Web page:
Got Hay Fever? Get to Work!
With improved over-the-counter allergy drugs, people are able to function better without allergies knocking them down.
OTC vs. Prescription
"While drugstore shelves are loaded with over-the-counter (OTC) allergy
treatments, it's often hard to figure out what you need. A lot of people take
Sudafed for allergies, but it's not an antihistamine," Pacheco says.
"It helps partially, but not completely because it doesn't block histamine.
It's a decongestant, so it will open up your nose, but it
doesn't really treat allergies very well."
"Claritin, Claritin-D (with decongestant), plus generic forms of
Claritin are very cost-effective and nonsedating," says Sharon Horesh, MD,
instructor of clinical medicine at Emory University School of Medicine in
Atlanta. Also, there's Mucinex for drainage and postnasal drip that causes coughing.
"For many people, these OTC medications can take the edge off allergies
and they can function just fine," Horesh tells WebMD. "The drugs are
safe for long-term use, with very few exceptions."
A few caveats: The decongestant in Claritin D can raise blood pressure, so
if you have high blood pressure, ask your doctor. Uncommonly, Claritin can
cause drowsiness. Also, Claritin can cause excessive drying in a relatively
small number of people.
"Hay fever is not a good reason to stay at home, especially with these
good products available now," Horesh says.
If you don't get relief from OTC products, see a primary care doctor, she
says. "You probably need a prescription antihistamine, which is stronger
than Claritin." You may also need a prescription steroid nasal spray like
Flonase, Veramyst, Nasonex, Nasocort, or Rhinocort to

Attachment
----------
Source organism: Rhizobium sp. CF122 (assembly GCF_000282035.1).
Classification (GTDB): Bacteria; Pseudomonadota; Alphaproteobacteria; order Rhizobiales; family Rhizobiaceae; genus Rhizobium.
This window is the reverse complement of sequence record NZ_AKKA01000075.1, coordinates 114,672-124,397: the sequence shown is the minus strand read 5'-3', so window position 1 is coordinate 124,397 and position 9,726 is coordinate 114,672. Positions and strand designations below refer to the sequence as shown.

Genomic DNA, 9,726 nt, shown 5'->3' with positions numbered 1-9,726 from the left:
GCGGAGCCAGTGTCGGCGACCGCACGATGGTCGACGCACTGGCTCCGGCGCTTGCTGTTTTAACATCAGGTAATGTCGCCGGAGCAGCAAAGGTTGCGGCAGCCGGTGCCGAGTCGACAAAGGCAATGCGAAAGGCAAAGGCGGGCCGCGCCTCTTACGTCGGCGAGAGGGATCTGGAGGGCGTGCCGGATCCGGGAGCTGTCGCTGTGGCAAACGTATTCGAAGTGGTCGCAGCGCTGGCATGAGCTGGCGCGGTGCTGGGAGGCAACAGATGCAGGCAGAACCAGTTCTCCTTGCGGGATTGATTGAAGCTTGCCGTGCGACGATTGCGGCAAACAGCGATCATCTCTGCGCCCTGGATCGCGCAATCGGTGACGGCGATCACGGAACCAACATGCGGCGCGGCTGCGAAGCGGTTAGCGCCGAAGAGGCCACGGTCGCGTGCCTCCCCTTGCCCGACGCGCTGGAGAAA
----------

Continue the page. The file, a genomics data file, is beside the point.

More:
get better control of nasal congestion or postnasal drip. Some people need
prescription eyedrops for itchy eyes.
She gives her patients samples of several brands of antihistamines to try,
since some people respond to one but not another. "One person does great
with Allegra; for another, only Zyrtec works," she says. "There's an element
of trial and error in finding the right one. If you've tried one and it hasn't
worked, it's worth trying an alternative. Try one for a week, and if you get no
response, move to another."
If you've tried everything with no relief, see an allergist. "If allergy symptoms continue, despite these measures, you
probably are highly allergic to multiple things," Horesh says.
Pollen Patrol in Your Environment
Avoiding contact with allergens-- like pollen -- is the tried-and-true
advice that allergists give to patients. You can control your exposure to
pollen at home, in the car, and outdoors. Here are a few suggestions:
- Keep windows closed and use air-conditioning.
- Cover air-conditioning vents with cheesecloth to filter pollen.
- Use high-efficiency particulate air filters (HEPA).
- Clean air filters frequently and air ducts at least once a year.
In the Car
- Keep windows closed.
- Set the air conditioner to use recirculated air.
- Minimize walks in wooded areas or gardens.
- Stay indoors as much as possible on hot, dry, windy days when pollen counts
- Stay indoors between 5 a.m. and 10 a.m., when pollen counts are usually
- Wear a mask when mowing the lawn or gardening.
- Don't hang linens or clothes out to dry.
In a modern office building, you won't likely encounter pollen, says
Pacheco. "Pollen isn't sticky like cat or dog dander is. It doesn't stick
to your clothes. You don't track it into your office. Once you're inside,
you're not exposed to it."